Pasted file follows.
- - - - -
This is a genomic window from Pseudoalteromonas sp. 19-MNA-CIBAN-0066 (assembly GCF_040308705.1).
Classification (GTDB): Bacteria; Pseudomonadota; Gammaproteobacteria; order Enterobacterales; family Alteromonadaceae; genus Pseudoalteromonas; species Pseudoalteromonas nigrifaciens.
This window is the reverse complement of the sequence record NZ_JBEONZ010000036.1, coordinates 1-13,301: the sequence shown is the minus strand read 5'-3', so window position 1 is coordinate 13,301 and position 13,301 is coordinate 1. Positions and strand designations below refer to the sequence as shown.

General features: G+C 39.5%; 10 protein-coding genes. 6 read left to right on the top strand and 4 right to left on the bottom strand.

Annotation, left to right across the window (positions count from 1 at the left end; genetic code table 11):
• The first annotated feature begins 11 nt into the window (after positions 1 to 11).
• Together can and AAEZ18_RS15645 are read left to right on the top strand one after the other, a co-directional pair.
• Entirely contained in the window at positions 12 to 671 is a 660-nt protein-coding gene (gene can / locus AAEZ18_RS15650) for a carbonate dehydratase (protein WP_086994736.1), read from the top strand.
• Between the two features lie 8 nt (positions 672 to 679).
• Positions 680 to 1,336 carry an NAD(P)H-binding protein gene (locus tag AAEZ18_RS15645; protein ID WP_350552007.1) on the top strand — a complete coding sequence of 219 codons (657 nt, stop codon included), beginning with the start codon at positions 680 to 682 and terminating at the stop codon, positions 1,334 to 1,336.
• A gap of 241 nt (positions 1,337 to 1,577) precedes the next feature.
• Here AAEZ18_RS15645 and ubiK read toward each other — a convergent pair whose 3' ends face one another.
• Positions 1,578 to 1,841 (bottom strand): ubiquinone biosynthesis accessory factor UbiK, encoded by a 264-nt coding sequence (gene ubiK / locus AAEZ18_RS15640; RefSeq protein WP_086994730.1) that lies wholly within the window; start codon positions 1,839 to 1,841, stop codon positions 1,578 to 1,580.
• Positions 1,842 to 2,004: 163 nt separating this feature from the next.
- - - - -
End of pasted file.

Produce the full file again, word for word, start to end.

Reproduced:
This is a genomic window from Pseudoalteromonas sp. 19-MNA-CIBAN-0066 (assembly GCF_040308705.1).
Classification (GTDB): Bacteria; Pseudomonadota; Gammaproteobacteria; order Enterobacterales; family Alteromonadaceae; genus Pseudoalteromonas; species Pseudoalteromonas nigrifaciens.
This window is the reverse complement of the sequence record NZ_JBEONZ010000036.1, coordinates 1-13,301: the sequence shown is the minus strand read 5'-3', so window position 1 is coordinate 13,301 and position 13,301 is coordinate 1. Positions and strand designations below refer to the sequence as shown.

General features: G+C 39.5%; 10 protein-coding genes. 6 read left to right on the top strand and 4 right to left on the bottom strand.

Annotation, left to right across the window (positions count from 1 at the left end; genetic code table 11):
• The first annotated feature begins 11 nt into the window (after positions 1 to 11).
• Together can and AAEZ18_RS15645 are read left to right on the top strand one after the other, a co-directional pair.
• Entirely contained in the window at positions 12 to 671 is a 660-nt protein-coding gene (gene can / locus AAEZ18_RS15650) for a carbonate dehydratase (protein WP_086994736.1), read from the top strand.
• Between the two features lie 8 nt (positions 672 to 679).
• Positions 680 to 1,336 carry an NAD(P)H-binding protein gene (locus tag AAEZ18_RS15645; protein ID WP_350552007.1) on the top strand — a complete coding sequence of 219 codons (657 nt, stop codon included), beginning with the start codon at positions 680 to 682 and terminating at the stop codon, positions 1,334 to 1,336.
• A gap of 241 nt (positions 1,337 to 1,577) precedes the next feature.
• Here AAEZ18_RS15645 and ubiK read toward each other — a convergent pair whose 3' ends face one another.
• Positions 1,578 to 1,841 (bottom strand): ubiquinone biosynthesis accessory factor UbiK, encoded by a 264-nt coding sequence (gene ubiK / locus AAEZ18_RS15640; RefSeq protein WP_086994730.1) that lies wholly within the window; start codon positions 1,839 to 1,841, stop codon positions 1,578 to 1,580.
• Positions 1,842 to 2,004: 163 nt separating this feature from the next.